The Major U.S. benchmark indexes closed lower on Friday. The Dow ended the session at 18132: down -81 points (0.45%). The Nasdaq Composite close at 4963: down -24 points (0.49%). The broad benchmark S&P 500 finished the session at 2104: down -6 points (0.30%).
On the NYSE declining issues (3687) outnumbered advancing issues (3028): 52% to 44%.
S&P futures pulled back 17 points below the current all-time record high at 2118, trading down to 2101 late in the day, before auctioning up modestly to 2106 atFriday’s close. On 02-18-15 S&P futures rallied up to 2100, before selling off from the high and pulling back to 2082. Since the 02-20-15 pull-back S&P futures have rallied 36 points up to the current all-time record high at 2118.
In the context of a break-out and a new all-time high, the re-test of the prior high (2100-2098) is an important event in determining the potential for continue of the underlying sentiment.
In simple terms, all market participants are aware that the S&P has broken out above it previous high and has rallied up to a new all-time record high. Hence, the expectation is that the buying interest that initialed the rally will set in and provide support on the initial pull-back. The idea is that market participants will be looking for the S&P to re-test the current record high and possibly go on to make a higher high.
If there is no buying interest and the initial pullback the likelihood is that the original initiating buying interest was misinformed, that potential all those who “thought” the S&P would trade higher have already bought. The lack of buying (support) on the pull-back indicates the last buyer (at that price level) has already allocated their funds. This increases the likelihood of a more substantive selling off.
We have been reminding our readers that it was just one month ago that the S&P was trading at 1970. The cause behind the current rally is unclear. Certainly, there is no fundamental catalyst supporting the rally.
The "decoupling" of the markets direction and US underlying economy continued this week with 38 key economic data falling below expectation and only 6 coming in above expectation; marking the worst economic performance in 12 months. February was the first month in which we showed that as a result of plunging revenue and EPS guidance and deteriorating sales and profitability, 2015 will be the first year since Lehman when there will be a full year decline in year-over-year sales.
However, corporate "buyback” announcements have surged with February ($98bn) posting the largest monthly tally on record. Perhaps the lack of gains in other traditional assets class has forced “capital” seeking gains into equities. Looking at the underlying fundamentals, buybacks and the lingering QE (zero interest rate) is the only rationale that can explain the current rally.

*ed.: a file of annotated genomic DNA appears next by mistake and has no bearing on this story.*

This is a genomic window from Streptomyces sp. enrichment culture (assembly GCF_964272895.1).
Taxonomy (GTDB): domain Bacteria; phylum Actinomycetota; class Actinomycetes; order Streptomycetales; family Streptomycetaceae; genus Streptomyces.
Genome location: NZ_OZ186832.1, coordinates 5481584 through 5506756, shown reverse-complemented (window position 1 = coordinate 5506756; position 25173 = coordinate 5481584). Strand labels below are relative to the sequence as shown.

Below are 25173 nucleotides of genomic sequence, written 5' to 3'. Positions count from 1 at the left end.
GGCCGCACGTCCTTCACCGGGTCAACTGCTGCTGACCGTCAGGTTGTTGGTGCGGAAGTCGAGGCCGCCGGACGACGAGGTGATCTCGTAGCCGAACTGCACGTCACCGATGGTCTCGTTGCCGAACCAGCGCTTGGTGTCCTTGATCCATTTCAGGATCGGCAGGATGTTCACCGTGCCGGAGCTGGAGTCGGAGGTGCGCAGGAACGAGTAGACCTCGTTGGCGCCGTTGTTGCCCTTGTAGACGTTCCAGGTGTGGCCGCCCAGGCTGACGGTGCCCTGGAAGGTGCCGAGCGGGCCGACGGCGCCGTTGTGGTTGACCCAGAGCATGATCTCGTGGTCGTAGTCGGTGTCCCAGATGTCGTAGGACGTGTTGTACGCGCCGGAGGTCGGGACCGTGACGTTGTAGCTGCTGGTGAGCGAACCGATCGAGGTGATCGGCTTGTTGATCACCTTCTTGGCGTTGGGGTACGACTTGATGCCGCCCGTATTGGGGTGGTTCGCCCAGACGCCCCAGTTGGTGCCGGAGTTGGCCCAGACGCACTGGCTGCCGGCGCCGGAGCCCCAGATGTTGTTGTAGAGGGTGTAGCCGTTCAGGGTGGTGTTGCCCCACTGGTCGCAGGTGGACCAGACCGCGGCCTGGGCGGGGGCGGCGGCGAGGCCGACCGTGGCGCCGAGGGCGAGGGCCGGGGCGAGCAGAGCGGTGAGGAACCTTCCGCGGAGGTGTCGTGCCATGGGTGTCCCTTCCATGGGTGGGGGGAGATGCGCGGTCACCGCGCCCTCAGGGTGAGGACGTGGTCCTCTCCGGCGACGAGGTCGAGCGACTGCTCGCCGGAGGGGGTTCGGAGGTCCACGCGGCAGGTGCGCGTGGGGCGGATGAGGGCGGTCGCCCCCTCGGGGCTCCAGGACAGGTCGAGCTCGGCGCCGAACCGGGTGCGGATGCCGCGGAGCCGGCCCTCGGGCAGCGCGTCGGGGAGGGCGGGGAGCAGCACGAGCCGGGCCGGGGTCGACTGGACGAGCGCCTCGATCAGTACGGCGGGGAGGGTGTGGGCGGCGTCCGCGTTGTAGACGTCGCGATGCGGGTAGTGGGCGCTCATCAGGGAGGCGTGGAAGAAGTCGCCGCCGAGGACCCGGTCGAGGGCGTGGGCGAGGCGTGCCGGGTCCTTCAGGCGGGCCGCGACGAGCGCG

Regardless of the “underlying cause” markets are moved by buying interest and selling pressure. In the context of the current rally in the S&P, Friday’s late in the day sell-off was a part of what we would call normal market development.
As we had noted during the week, there was continued lack of buying interest at the high. After trading up at or near our maximum likelihood expectation estimate at 2120-2118, the rally stalled. There was no buying interest above 2112 after that. For this reason the normal average daily range discount (pull-back) may not be sufficient to attract new buyers.
The likelihood that Friday’s pull-back (relative discount) may not be sufficient to attract new buyers is further complicated by the “timing” of the pull-back.
For example, if during the overnight session, a market trades below the prior day’s close and at the open price auctions back up to “fill the gap”, what information does the overnight sell-off event and the reaction to, tell us about the market sentiment?
If, after auctioning back to the prior day’s close, there is no re-test of the previous day’s high, what information does the overnight sell-off event and the reaction to, tell us about the market sentiment?
If, after trading in a narrow range at the prior day’s close, the market sells off at the end of the day: what information does the overnight sell-off event and the reaction to, tell us about the market sentiment?
Now considers the situation in reverse.
The market sell-off below the prior day’s close during the overnight session. At the Open, the price trades down to re-test the overnight low. There is no selling below the overnight low.
The market auctions up and “fills the gap”. Following the filling or the gap, the market goes on to re-test the prior day’s high.
If price closes in the middle of the trading range; what information does the event tell us about the market sentiment?
If price closes at the high of the trading range; what information does the event tell us about the market sentiment?
Bayesian logic would “infer” that a lower low in the overnight session, as failure to auction back to the prior high, followed by a sell-off into the close implies a lack of buying interest and dominant selling pressure through the range.
If the selling pressure at the low is not addressed; i.e. re-test of the low, now lower low the only offsetting factor (event) would be a re-test of the high and a higher high, close at the high. In that case the market development, price stricture would indicate strong buying interest.
Based on Bayesian logic Friday’s price action suggest there increased likelihood of a re-test of the low and the potential for a lower low.
The previous high at 2098-2100 is now near term support. The prior daily range pull-back level at 2084-2080 is key support. Below the lower edge of the current trade cluster there is additional support at 2036 and 2020.
Minor resistance is located at 2112. Near term resistance is located at the current all-time high 2120-2118.